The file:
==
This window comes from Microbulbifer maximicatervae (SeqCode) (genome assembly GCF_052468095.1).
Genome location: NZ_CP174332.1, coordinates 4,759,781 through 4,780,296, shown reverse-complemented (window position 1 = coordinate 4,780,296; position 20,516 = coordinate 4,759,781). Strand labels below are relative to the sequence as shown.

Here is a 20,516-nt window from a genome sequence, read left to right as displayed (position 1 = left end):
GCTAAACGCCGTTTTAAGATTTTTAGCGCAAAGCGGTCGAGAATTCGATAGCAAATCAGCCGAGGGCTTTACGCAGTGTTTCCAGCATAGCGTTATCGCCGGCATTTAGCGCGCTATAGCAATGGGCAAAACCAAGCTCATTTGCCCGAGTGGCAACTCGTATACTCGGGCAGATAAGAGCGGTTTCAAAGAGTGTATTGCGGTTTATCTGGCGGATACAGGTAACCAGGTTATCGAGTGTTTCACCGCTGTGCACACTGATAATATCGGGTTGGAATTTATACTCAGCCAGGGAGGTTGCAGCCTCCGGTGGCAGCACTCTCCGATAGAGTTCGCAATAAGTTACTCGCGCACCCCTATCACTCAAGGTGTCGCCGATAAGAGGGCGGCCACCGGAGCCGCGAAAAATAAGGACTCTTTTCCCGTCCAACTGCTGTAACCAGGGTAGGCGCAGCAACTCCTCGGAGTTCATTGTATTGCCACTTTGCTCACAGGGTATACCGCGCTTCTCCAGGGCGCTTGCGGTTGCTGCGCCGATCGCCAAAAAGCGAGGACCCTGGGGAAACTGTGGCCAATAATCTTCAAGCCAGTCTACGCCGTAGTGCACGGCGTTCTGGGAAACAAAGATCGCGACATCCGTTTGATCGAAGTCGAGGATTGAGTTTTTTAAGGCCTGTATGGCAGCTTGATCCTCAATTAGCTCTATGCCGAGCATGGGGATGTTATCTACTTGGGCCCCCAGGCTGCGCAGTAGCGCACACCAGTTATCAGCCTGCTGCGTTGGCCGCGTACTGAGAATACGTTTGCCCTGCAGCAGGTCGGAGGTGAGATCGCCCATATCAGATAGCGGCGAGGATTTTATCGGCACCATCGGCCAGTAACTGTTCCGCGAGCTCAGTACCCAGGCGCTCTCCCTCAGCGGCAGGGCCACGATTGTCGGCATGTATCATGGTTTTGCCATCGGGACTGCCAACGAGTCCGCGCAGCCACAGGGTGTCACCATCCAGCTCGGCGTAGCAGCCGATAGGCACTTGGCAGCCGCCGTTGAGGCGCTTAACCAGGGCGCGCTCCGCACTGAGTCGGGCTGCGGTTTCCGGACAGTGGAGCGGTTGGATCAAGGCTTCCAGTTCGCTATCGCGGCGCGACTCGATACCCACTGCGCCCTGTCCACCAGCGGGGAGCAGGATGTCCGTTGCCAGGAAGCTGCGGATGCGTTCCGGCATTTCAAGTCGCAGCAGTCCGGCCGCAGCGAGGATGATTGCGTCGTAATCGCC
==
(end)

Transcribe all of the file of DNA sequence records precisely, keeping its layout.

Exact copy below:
This window comes from Microbulbifer maximicatervae (SeqCode) (genome assembly GCF_052468095.1).
Genome location: NZ_CP174332.1, coordinates 4,759,781 through 4,780,296, shown reverse-complemented (window position 1 = coordinate 4,780,296; position 20,516 = coordinate 4,759,781). Strand labels below are relative to the sequence as shown.

Here is a 20,516-nt window from a genome sequence, read left to right as displayed (position 1 = left end):
GCTAAACGCCGTTTTAAGATTTTTAGCGCAAAGCGGTCGAGAATTCGATAGCAAATCAGCCGAGGGCTTTACGCAGTGTTTCCAGCATAGCGTTATCGCCGGCATTTAGCGCGCTATAGCAATGGGCAAAACCAAGCTCATTTGCCCGAGTGGCAACTCGTATACTCGGGCAGATAAGAGCGGTTTCAAAGAGTGTATTGCGGTTTATCTGGCGGATACAGGTAACCAGGTTATCGAGTGTTTCACCGCTGTGCACACTGATAATATCGGGTTGGAATTTATACTCAGCCAGGGAGGTTGCAGCCTCCGGTGGCAGCACTCTCCGATAGAGTTCGCAATAAGTTACTCGCGCACCCCTATCACTCAAGGTGTCGCCGATAAGAGGGCGGCCACCGGAGCCGCGAAAAATAAGGACTCTTTTCCCGTCCAACTGCTGTAACCAGGGTAGGCGCAGCAACTCCTCGGAGTTCATTGTATTGCCACTTTGCTCACAGGGTATACCGCGCTTCTCCAGGGCGCTTGCGGTTGCTGCGCCGATCGCCAAAAAGCGAGGACCCTGGGGAAACTGTGGCCAATAATCTTCAAGCCAGTCTACGCCGTAGTGCACGGCGTTCTGGGAAACAAAGATCGCGACATCCGTTTGATCGAAGTCGAGGATTGAGTTTTTTAAGGCCTGTATGGCAGCTTGATCCTCAATTAGCTCTATGCCGAGCATGGGGATGTTATCTACTTGGGCCCCCAGGCTGCGCAGTAGCGCACACCAGTTATCAGCCTGCTGCGTTGGCCGCGTACTGAGAATACGTTTGCCCTGCAGCAGGTCGGAGGTGAGATCGCCCATATCAGATAGCGGCGAGGATTTTATCGGCACCATCGGCCAGTAACTGTTCCGCGAGCTCAGTACCCAGGCGCTCTCCCTCAGCGGCAGGGCCACGATTGTCGGCATGTATCATGGTTTTGCCATCGGGACTGCCAACGAGTCCGCGCAGCCACAGGGTGTCACCATCCAGCTCGGCGTAGCAGCCGATAGGCACTTGGCAGCCGCCGTTGAGGCGCTTAACCAGGGCGCGCTCCGCACTGAGTCGGGCTGCGGTTTCCGGACAGTGGAGCGGTTGGATCAAGGCTTCCAGTTCGCTATCGCGGCGCGACTCGATACCCACTGCGCCCTGTCCACCAGCGGGGAGCAGGATGTCCGTTGCCAGGAAGCTGCGGATGCGTTCCGGCATTTCAAGTCGCAGCAGTCCGGCCGCAGCGAGGATGATTGCGTCGTAATCGCC